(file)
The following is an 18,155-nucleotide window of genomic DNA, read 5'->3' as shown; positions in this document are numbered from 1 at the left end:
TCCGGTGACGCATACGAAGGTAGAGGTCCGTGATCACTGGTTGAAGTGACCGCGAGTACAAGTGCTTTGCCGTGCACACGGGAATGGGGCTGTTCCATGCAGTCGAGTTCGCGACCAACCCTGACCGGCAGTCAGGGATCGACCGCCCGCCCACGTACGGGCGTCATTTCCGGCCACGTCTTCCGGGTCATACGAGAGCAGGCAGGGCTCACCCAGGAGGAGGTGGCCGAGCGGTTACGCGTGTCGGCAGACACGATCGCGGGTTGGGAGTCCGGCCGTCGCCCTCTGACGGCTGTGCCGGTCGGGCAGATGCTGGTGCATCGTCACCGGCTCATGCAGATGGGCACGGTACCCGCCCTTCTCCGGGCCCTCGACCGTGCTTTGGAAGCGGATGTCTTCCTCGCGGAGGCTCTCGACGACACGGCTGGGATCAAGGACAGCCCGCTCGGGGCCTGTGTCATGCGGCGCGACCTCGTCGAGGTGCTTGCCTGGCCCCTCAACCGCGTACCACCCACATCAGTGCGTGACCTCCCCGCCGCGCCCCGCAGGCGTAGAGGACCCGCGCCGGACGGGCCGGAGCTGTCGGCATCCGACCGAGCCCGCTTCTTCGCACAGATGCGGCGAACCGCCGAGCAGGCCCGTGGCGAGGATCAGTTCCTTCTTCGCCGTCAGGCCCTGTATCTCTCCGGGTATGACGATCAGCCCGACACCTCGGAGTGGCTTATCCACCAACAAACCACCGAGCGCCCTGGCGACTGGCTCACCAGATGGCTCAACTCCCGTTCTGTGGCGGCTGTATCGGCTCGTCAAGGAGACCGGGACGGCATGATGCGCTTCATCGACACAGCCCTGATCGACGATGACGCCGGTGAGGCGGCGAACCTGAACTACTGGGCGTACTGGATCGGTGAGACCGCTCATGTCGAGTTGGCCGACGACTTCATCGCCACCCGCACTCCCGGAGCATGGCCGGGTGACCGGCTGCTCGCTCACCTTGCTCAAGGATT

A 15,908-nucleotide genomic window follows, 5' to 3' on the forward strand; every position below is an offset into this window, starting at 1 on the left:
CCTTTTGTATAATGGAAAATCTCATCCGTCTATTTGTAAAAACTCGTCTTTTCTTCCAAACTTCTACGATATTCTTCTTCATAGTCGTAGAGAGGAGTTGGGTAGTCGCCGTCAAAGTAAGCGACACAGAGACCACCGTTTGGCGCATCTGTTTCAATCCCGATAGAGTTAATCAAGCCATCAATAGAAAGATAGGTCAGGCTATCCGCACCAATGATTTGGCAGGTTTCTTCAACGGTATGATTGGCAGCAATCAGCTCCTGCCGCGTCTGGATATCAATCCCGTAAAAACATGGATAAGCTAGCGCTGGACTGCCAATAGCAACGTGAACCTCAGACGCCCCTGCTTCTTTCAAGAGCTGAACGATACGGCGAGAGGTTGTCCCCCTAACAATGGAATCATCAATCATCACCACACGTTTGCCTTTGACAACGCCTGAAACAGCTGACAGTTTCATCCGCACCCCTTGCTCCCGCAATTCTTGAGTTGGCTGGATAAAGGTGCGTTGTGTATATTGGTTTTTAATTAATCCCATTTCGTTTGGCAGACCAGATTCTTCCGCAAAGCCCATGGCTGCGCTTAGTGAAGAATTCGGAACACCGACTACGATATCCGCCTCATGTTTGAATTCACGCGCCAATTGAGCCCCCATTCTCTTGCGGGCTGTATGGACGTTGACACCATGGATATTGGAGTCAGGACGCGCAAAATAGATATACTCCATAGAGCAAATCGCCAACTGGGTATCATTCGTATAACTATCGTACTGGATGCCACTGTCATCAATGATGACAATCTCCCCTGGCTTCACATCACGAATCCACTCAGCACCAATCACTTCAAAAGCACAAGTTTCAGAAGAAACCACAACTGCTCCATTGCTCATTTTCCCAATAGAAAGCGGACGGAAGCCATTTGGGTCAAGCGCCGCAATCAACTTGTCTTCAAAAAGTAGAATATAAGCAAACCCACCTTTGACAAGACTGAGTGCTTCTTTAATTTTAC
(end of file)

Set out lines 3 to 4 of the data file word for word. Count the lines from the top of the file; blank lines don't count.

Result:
A 15,908-nucleotide genomic window follows, 5' to 3' on the forward strand; every position below is an offset into this window, starting at 1 on the left:
CCTTTTGTATAATGGAAAATCTCATCCGTCTATTTGTAAAAACTCGTCTTTTCTTCCAAACTTCTACGATATTCTTCTTCATAGTCGTAGAGAGGAGTTGGGTAGTCGCCGTCAAAGTAAGCGACACAGAGACCACCGTTTGGCGCATCTGTTTCAATCCCGATAGAGTTAATCAAGCCATCAATAGAAAGATAGGTCAGGCTATCCGCACCAATGATTTGGCAGGTTTCTTCAACGGTATGATTGGCAGCAATCAGCTCCTGCCGCGTCTGGATATCAATCCCGTAAAAACATGGATAAGCTAGCGCTGGACTGCCAATAGCAACGTGAACCTCAGACGCCCCTGCTTCTTTCAAGAGCTGAACGATACGGCGAGAGGTTGTCCCCCTAACAATGGAATCATCAATCATCACCACACGTTTGCCTTTGACAACGCCTGAAACAGCTGACAGTTTCATCCGCACCCCTTGCTCCCGCAATTCTTGAGTTGGCTGGATAAAGGTGCGTTGTGTATATTGGTTTTTAATTAATCCCATTTCGTTTGGCAGACCAGATTCTTCCGCAAAGCCCATGGCTGCGCTTAGTGAAGAATTCGGAACACCGACTACGATATCCGCCTCATGTTTGAATTCACGCGCCAATTGAGCCCCCATTCTCTTGCGGGCTGTATGGACGTTGACACCATGGATATTGGAGTCAGGACGCGCAAAATAGATATACTCCATAGAGCAAATCGCCAACTGGGTATCATTCGTATAACTATCGTACTGGATGCCACTGTCATCAATGATGACAATCTCCCCTGGCTTCACATCACGAATCCACTCAGCACCAATCACTTCAAAAGCACAAGTTTCAGAAGAAACCACAACTGCTCCATTGCTCATTTTCCCAATAGAAAGCGGACGGAAGCCATTTGGGTCAAGCGCCGCAATCAACTTGTCTTCAAAAAGTAGAATATAAGCAAACCCACCTTTGACAAGACTGAGTGCTTCTTTAATTTTAC